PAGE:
While the list searching for saves could go on due to the volatility tied to the statistic, it is time to focus on a few options with hope for the eventual return of baseball. Bearing this in mind, as time drifts by a couple of pitchers continue to rehab from injuries which caused them to fall off the fantasy radar. However, reports suggest players will receive at least a weeks’ notice before the second phase of spring training ensues then at least three weeks of preparation prior to the truncated season beginning. This points to a start in late June or early July as the best-case scenario.
A sprint rather than a marathon may cause even more upheaval for fantasy baseball, especially in regard to FAAB money. Leagues without deep rosters will be subject to constant change due to injuries or time lost due to illness. Chasing saves remains a common theme every season and 2020 could be the wildest one yet. For those with patience, here is five names to potentially stash with varying degrees of save opportunities lying in wait.
Jordan Hicks , St. Louis Cardinals
Prior to any stoppage in play, Hicks focused on returning near the All-Star break scheduled for July 14th. Recent reports on Hicks confirm he has been throwing 30 pitch bullpen sessions during rehab from Tommy John surgery. Recency bias pushed Giovanny Gallegos up draft boards as the potential replacement for Carlos Martínez as the closer in St. Louis, but things can change quickly for relievers.
While Martinez heads back to the rotation, Hicks could resume his role as closer sooner rather than later with a delayed start to the major league season. Prior to his surgery last year, Hicks notched 14 saves with a 3.14 ERA, 3.21 FIP and 0.94 WHIP. Here’s a couple of examples of how nasty his pitches can be:
Sliders coming soon???????? Also my favorite pitch too???? https://t.co/CoZpQuDBrN— Jordan Hicks (@Jhicks007) April 27, 2020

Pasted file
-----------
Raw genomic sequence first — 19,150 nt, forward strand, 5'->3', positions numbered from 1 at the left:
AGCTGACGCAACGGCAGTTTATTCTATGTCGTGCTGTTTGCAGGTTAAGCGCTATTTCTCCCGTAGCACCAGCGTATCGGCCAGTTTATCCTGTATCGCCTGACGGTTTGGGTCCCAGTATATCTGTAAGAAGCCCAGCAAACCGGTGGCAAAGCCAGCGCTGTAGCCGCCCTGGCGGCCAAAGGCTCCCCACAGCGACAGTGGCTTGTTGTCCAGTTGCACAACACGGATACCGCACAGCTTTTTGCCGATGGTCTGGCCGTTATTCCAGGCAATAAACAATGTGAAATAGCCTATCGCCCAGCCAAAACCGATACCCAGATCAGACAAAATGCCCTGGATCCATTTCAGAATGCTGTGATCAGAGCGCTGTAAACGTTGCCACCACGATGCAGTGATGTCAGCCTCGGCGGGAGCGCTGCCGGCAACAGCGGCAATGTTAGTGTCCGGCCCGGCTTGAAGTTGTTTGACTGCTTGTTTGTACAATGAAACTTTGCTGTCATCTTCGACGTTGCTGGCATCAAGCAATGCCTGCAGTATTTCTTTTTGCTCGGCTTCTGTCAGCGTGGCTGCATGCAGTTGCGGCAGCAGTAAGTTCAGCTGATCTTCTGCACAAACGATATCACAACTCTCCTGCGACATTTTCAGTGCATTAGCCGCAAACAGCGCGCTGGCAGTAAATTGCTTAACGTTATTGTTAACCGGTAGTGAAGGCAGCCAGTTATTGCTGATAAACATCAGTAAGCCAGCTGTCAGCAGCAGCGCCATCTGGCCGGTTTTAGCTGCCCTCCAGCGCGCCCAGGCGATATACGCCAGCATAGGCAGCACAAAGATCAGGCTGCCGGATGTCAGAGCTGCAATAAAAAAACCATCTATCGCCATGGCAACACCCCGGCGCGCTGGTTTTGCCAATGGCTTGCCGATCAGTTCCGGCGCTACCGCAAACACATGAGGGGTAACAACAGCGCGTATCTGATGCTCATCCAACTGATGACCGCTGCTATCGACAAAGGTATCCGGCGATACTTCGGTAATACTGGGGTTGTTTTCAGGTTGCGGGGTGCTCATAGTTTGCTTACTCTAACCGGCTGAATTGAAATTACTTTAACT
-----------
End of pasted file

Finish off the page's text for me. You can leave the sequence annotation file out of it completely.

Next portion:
Its well-known Hicks can ramp up his sinker to 100-plus MPH, upside lies in his ability to generate more strikeouts with a devastating slider. In 2018, Hicks’ slider recorded a 48 percent strikeout rate which rose to 57.1 last year. Of more importance, the slider owned a 57.8 whiff percentage and 26.7 put away percent. This improvement fueled Hicks’ whiff percentage to rise almost six points last season to 30.2 percent. Plus, Hicks generated more ground balls (67.2 percent) with a launch angle of negative 2.8 degrees on his batted balls allowed yielding a .167 expected batting average and .258 expected slugging.
Using Hicks expected ERA of 2.43 and his FIP of 3.21 as a scale of future performance hints at his upside. He still needs to reduce his walk percentage but with confidence and health, Hicks may return to closing games by mid-to-late July. One can target Gallegos for saves but should at least handcuff with Hicks. But, if reports surface Hicks could be ready to pitch in competitive games prior to the start of the season, his stock will continue to rise. Be ahead of the crowd. Especially if Hicks change-up continues to develop.
Aaron Bummer , Chicago White Sox
Already signed to a team friendly extension, Bummer thrived last year as a set-up reliever for the White Sox. Over the winter, his team added veterans to the rotation and lineup to make a run for the playoffs. With increased pressure to win, losing leads late in games will be less than advantageous. Alex Colomé struggled in the second half of last year recording a 3.91 ERA with a 1.58 WHIP over his last 25.1 innings with a paltry 28:13 K:BB and 4.47 xFIP.
As for Bummer, he appeared in 58 games last year spanning 67.2 innings with 27 holds and a save. His ERA finished at 2.13 with a 3.41 FIP and 60 strikeouts versus 24 walks. Although Bummer does not possess strikeout upside as a future closer, his ability to generate ground balls makes him similar to a peak Zach Britton-esque reliever. In 2019, Bummer yielded 175 batted ball events giving up only four barrels with a negative 3.4-degree launch angle on average.
A key to his success, adding a cutter to bore in on right-handed hitters. Bummer owned almost identical splits to left-handed hitters (.178/.215/.233) as to right-handed ones (.188/.299/.264). His cutter took a massive leap forward in strikeout percentage from 15.4 in 2018 to 47.2 last season (up 31.7 percent). He also increased his whiff percentage with the pitch to 47.2 percent while growing his already strong ground ball rate to 71.4 percent last year. This helped Bummer add to his weak and topped batted ball percentages while decreasing his barrel percent allowed.
Here’s how his arsenal works:
Aaron Bummer, 95mph Sinker and 90mph Cutter, Overlay. pic.twitter.com/l65l101mUt— Rob Friedman (@PitchingNinja) May 28, 2019